Author(s): Cuthbert R, Taggart MA, Prakash V, Saini M, Swarup D, , Cuthbert R, Taggart MA, Prakash V, Saini M, Swarup D,
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Abstract Contamination of their carrion food supply with the non-steroidal anti-inflammatory drug diclofenac has caused rapid population declines across the Indian subcontinent of three species of Gyps vultures endemic to South Asia. The governments of India, Pakistan and Nepal took action in 2006 to prevent the veterinary use of diclofenac on domesticated livestock, the route by which contamination occurs. We analyse data from three surveys of the prevalence and concentration of diclofenac residues in carcasses of domesticated ungulates in India, carried out before and after the implementation of a ban on veterinary use. There was little change in the prevalence and concentration of diclofenac between a survey before the ban and one conducted soon after its implementation, with the percentage of carcasses containing diclofenac in these surveys estimated at 10.8 and 10.7\%, respectively. However, both the prevalence and concentration of diclofenac had fallen markedly 7-31 months after the implementation of the ban, with the true prevalence in this third survey estimated at 6.5\%. Modelling of the impact of this reduction in diclofenac on the expected rate of decline of the oriental white-backed vulture (Gyps bengalensis) in India indicates that the decline rate has decreased to 40\% of the rate before the ban, but is still likely to be rapid (about 18\% year(-1)). Hence, further efforts to remove diclofenac from vulture food are still needed if the future recovery or successful reintroduction of vultures is to be feasible.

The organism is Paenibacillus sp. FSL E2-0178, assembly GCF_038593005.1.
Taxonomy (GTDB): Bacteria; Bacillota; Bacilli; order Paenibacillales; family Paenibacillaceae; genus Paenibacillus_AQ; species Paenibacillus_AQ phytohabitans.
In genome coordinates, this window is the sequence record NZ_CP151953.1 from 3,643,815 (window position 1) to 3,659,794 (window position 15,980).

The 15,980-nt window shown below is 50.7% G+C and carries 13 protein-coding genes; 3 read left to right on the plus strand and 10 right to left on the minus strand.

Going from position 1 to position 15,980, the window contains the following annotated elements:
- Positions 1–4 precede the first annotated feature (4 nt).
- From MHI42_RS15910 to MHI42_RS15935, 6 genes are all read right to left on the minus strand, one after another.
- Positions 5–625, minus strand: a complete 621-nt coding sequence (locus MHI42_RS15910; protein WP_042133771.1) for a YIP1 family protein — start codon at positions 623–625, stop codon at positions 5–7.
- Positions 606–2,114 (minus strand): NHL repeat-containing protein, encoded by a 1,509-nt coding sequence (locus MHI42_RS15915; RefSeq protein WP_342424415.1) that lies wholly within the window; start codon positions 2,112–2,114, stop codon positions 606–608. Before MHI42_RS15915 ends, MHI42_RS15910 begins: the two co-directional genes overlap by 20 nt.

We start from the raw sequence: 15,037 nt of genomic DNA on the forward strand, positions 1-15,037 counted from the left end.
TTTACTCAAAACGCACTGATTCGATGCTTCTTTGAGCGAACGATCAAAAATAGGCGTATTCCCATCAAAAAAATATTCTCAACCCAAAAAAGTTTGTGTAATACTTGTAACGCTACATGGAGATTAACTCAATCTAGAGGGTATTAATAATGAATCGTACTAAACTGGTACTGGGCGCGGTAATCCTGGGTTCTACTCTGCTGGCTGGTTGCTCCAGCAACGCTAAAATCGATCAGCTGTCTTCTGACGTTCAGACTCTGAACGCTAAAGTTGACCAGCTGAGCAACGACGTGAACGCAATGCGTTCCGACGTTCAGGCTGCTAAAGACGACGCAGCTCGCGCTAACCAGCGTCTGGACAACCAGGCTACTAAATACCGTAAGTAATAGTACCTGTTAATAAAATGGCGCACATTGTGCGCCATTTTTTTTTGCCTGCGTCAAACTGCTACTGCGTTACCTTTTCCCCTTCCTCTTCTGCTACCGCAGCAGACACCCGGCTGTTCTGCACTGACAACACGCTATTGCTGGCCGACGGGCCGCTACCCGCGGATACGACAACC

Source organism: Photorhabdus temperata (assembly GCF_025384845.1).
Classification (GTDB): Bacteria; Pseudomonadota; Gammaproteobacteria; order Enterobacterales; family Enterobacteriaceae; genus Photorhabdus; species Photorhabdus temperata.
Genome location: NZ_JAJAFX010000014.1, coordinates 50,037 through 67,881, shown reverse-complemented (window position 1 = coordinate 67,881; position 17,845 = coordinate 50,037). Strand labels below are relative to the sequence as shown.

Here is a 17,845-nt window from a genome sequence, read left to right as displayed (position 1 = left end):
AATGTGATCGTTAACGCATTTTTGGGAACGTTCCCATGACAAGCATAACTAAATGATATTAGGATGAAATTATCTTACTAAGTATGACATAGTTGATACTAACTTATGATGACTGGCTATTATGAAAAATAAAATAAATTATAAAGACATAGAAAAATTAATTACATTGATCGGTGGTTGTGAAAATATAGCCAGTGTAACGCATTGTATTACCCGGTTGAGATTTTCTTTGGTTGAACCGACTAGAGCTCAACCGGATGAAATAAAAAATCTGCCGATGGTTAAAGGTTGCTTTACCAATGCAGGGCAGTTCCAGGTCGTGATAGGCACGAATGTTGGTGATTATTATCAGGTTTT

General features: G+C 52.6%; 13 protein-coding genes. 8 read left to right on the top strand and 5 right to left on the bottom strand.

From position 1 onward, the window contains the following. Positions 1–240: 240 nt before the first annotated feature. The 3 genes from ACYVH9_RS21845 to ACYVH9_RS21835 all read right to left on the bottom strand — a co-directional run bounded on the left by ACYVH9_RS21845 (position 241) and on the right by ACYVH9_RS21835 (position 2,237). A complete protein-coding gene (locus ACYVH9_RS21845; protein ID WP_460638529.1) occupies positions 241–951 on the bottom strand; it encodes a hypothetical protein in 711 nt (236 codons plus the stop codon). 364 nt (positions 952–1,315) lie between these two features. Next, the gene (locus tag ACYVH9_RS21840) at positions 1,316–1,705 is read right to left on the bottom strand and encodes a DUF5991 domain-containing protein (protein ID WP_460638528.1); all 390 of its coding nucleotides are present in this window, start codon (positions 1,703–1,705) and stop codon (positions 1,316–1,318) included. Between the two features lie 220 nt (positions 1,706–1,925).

This article was published in PLoS One
and referenced in Journal of Forensic Research